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A dummy’s guide to linked data

If you’re thinking that everything has suddenly all become about data (even round these parts), and have been wondering why it’s relevant, then this presentation by the Media Trust’s Martin Moore on the topic of linked data is for you.

You can also view the talk in full here:

The presentation was part of a panel discussion on linked data at the News Rewired conference. The videos of each panelist are now available, and are well worth dipping into.

Event notes: an Interconnected Society

Last week I was asked by Jamie Young at the RSA to chair the Interconnected Society session of the Technology in a Cold Climate summit. (See this previous post for the overall outline and the day’s schedule).

Refreshingly, the point of the day was for everyone in attendance to work hard, roll our sleeves up and get involved. Fuller accounts of the day can be found at the RSA blog specifically set up for the research.

The day started with an opening keynote (see video below) from Stephen Timms, Minister for Digital Britain, who reminded us that this was the third time he’d held such a role but also outlined the current digital landscape in the UK and how it affects society and the economy.

Professor John Farrington presents his research. Photo by Paul Henderson
Each proceeding session was then a workshop, with the aim of all the participants contributing to the final report after hearing the research papers given by the academics.

The Interconnected Society session started with Professor John Farrington presenting his research outlining the potential to be gained through having interconnected society. As well as looking at the benefits that such a society could bring he also examined the existing multiple digital divides (technical, geographical, social, economic, cultural, not-connection, connection but disconnection from other social spheres) and issues in rural areas.

This presentation was formally responded to by Julian David of IBM and Graham Walker of the government’s Digital Inclusion task force. Paul Henderson recorded the whole session’s activity, which can be viewed and read here.

We then split into found groups to discuss the presentations and to try to make some recommendations for the final RSA report.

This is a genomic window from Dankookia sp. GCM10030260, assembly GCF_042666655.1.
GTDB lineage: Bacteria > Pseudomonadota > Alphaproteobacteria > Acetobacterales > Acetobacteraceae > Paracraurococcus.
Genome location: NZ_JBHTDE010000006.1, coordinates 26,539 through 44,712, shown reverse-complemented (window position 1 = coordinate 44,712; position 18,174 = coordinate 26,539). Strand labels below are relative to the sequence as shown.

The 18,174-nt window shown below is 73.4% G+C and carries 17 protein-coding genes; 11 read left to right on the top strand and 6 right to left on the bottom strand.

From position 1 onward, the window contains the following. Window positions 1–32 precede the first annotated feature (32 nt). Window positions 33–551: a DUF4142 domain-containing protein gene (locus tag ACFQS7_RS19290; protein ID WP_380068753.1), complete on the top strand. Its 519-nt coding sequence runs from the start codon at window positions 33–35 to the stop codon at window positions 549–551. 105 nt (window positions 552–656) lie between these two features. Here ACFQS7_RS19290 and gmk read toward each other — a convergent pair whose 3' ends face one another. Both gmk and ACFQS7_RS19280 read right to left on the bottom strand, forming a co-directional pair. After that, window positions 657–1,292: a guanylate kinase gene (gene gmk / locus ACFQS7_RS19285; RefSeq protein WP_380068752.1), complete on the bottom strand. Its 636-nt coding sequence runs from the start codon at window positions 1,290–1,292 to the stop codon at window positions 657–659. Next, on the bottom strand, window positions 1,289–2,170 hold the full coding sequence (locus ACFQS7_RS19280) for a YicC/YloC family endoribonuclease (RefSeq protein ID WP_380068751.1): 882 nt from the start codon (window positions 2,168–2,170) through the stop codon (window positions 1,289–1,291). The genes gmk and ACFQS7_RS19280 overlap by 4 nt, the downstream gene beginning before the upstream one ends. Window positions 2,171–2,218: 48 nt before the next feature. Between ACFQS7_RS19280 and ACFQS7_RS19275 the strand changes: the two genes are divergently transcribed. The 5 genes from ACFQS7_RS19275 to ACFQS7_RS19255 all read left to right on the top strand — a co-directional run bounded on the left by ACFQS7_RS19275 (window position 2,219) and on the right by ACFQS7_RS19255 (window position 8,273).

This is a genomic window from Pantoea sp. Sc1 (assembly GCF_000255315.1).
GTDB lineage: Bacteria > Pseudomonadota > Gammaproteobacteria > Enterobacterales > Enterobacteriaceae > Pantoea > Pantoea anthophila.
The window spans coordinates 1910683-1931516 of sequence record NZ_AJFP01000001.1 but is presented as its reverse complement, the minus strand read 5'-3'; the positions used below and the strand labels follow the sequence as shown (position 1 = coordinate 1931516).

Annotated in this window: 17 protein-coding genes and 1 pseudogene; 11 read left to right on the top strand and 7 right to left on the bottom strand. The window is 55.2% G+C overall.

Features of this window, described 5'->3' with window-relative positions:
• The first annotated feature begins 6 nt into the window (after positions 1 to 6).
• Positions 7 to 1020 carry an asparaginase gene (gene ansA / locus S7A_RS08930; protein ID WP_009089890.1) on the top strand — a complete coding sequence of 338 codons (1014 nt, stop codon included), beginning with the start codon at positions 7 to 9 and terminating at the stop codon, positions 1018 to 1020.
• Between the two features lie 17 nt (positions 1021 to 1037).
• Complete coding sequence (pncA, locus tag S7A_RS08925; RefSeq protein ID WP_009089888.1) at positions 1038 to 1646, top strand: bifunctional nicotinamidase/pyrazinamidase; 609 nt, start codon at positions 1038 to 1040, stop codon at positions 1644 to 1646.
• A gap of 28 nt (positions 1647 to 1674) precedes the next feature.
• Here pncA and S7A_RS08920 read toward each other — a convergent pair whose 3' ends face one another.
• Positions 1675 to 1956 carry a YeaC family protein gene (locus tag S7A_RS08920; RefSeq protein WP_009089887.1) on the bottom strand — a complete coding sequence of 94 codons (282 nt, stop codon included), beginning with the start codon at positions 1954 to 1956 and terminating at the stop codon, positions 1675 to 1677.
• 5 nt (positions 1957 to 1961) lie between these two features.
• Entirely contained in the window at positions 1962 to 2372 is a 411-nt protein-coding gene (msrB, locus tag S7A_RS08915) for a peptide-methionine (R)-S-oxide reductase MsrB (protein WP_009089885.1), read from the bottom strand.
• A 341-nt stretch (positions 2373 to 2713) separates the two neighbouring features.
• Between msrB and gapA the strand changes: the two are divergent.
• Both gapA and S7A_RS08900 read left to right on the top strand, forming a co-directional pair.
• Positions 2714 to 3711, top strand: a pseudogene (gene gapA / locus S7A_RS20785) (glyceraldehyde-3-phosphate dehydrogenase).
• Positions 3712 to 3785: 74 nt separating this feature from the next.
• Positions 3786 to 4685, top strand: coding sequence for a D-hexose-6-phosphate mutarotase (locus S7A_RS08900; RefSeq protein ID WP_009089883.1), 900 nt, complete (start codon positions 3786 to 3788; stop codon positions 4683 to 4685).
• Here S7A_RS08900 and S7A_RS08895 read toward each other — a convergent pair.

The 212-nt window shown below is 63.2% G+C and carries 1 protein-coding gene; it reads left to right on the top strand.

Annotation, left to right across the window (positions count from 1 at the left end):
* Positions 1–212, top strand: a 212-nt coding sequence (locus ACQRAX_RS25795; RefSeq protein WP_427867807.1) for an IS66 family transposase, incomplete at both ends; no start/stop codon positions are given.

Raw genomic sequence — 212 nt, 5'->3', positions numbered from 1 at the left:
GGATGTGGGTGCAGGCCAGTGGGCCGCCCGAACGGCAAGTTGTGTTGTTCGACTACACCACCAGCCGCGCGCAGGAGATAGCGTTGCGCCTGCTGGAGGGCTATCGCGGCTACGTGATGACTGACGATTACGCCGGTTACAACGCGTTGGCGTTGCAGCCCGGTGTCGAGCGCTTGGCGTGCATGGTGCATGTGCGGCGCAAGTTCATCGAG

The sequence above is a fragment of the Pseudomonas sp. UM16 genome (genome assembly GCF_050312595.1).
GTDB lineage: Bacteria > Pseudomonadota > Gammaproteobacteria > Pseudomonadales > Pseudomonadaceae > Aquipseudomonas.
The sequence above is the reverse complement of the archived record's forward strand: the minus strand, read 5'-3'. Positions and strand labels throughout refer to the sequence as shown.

What follows are two of the group’s responses and an interview that David Wilcox made with Professor John Farrington and I.

C&binet Forum: your ideas please

The C&binet Forum is taking place this week from Monday evening through to Wednesday (26-29 October 2009). The forum aims to “debate access to finance for creative industries, new business models for online content, developing talent and securing creative rights” and is gathering business leaders from across the creative and finance industries.

The idea for C&binet came out of the 2008 UK government strategy paper Creative Britain: New Talents for the New Economy and also follows on from the Digital Britain Report earlier this year.

Possibly as a result of the Digital Britain Unconferences I’ve been invited to attend. And so I’m opening things up to you all for your ideas and thoughts – in true unconference fashion.

HOW TO GET INVOLVED

Follow the conference on twitter and the official blog:

Send in your ideas below:

  • Take a really good look at the agenda for the event – each session has details if you click on the link
  • Consider what positive contribution/idea or question you may have
  • Post your ideas/questions below together with the session it relates to – try to be as concise as possible, a few sentences or a paragraph at most

Whilst I can’t guarantee that I will put your thoughts forward I will do my best, and I will also link to this post and your ideas via twitter and to others during the conference, so that they can be seen.